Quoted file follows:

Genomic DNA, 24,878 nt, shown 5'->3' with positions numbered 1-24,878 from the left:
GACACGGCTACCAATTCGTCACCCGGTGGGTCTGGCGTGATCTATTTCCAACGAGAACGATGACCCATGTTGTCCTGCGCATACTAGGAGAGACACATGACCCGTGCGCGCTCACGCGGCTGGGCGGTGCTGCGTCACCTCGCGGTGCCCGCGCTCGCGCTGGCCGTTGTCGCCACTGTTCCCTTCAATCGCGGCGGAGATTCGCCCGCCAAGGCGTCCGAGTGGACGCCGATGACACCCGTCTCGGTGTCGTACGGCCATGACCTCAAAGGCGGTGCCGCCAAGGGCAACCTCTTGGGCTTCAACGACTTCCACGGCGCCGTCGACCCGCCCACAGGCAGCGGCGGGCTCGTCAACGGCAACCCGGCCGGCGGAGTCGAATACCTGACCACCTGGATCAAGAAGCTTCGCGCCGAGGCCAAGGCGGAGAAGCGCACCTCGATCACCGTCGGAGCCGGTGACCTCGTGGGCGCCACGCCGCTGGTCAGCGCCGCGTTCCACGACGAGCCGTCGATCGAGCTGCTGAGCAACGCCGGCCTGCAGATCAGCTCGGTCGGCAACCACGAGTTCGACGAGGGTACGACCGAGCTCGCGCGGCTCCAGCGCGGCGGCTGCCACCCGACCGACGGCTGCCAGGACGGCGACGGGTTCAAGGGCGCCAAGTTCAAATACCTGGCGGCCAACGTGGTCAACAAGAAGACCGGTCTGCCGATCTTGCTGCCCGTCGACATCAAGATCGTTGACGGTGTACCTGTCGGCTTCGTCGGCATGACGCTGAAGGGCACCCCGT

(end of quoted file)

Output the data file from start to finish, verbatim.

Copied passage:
Genomic DNA, 24,878 nt, shown 5'->3' with positions numbered 1-24,878 from the left:
GACACGGCTACCAATTCGTCACCCGGTGGGTCTGGCGTGATCTATTTCCAACGAGAACGATGACCCATGTTGTCCTGCGCATACTAGGAGAGACACATGACCCGTGCGCGCTCACGCGGCTGGGCGGTGCTGCGTCACCTCGCGGTGCCCGCGCTCGCGCTGGCCGTTGTCGCCACTGTTCCCTTCAATCGCGGCGGAGATTCGCCCGCCAAGGCGTCCGAGTGGACGCCGATGACACCCGTCTCGGTGTCGTACGGCCATGACCTCAAAGGCGGTGCCGCCAAGGGCAACCTCTTGGGCTTCAACGACTTCCACGGCGCCGTCGACCCGCCCACAGGCAGCGGCGGGCTCGTCAACGGCAACCCGGCCGGCGGAGTCGAATACCTGACCACCTGGATCAAGAAGCTTCGCGCCGAGGCCAAGGCGGAGAAGCGCACCTCGATCACCGTCGGAGCCGGTGACCTCGTGGGCGCCACGCCGCTGGTCAGCGCCGCGTTCCACGACGAGCCGTCGATCGAGCTGCTGAGCAACGCCGGCCTGCAGATCAGCTCGGTCGGCAACCACGAGTTCGACGAGGGTACGACCGAGCTCGCGCGGCTCCAGCGCGGCGGCTGCCACCCGACCGACGGCTGCCAGGACGGCGACGGGTTCAAGGGCGCCAAGTTCAAATACCTGGCGGCCAACGTGGTCAACAAGAAGACCGGTCTGCCGATCTTGCTGCCCGTCGACATCAAGATCGTTGACGGTGTACCTGTCGGCTTCGTCGGCATGACGCTGAAGGGCACCCCGT